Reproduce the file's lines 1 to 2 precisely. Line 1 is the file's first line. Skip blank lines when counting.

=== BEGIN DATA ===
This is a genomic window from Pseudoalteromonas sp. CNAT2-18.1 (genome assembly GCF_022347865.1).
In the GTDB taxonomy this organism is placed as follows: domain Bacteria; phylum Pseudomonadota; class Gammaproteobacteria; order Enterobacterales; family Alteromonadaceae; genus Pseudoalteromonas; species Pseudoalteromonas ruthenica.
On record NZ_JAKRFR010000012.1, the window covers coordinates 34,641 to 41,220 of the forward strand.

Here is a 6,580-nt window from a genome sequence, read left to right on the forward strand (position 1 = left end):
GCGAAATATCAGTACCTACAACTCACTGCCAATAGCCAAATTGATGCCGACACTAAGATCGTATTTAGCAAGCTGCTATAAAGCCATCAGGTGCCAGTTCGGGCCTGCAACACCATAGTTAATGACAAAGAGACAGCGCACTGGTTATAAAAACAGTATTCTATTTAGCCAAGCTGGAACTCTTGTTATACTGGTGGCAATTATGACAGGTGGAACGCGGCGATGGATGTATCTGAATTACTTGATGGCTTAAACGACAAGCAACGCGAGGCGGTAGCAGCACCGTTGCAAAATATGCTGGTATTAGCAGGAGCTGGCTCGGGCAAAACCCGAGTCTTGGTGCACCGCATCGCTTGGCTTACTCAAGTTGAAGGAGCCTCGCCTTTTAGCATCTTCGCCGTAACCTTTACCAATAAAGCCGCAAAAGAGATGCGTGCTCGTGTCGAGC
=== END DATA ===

This is a genomic window from Pseudoalteromonas sp. CNAT2-18.1 (genome assembly GCF_022347865.1).
In the GTDB taxonomy this organism is placed as follows: domain Bacteria; phylum Pseudomonadota; class Gammaproteobacteria; order Enterobacterales; family Alteromonadaceae; genus Pseudoalteromonas; species Pseudoalteromonas ruthenica.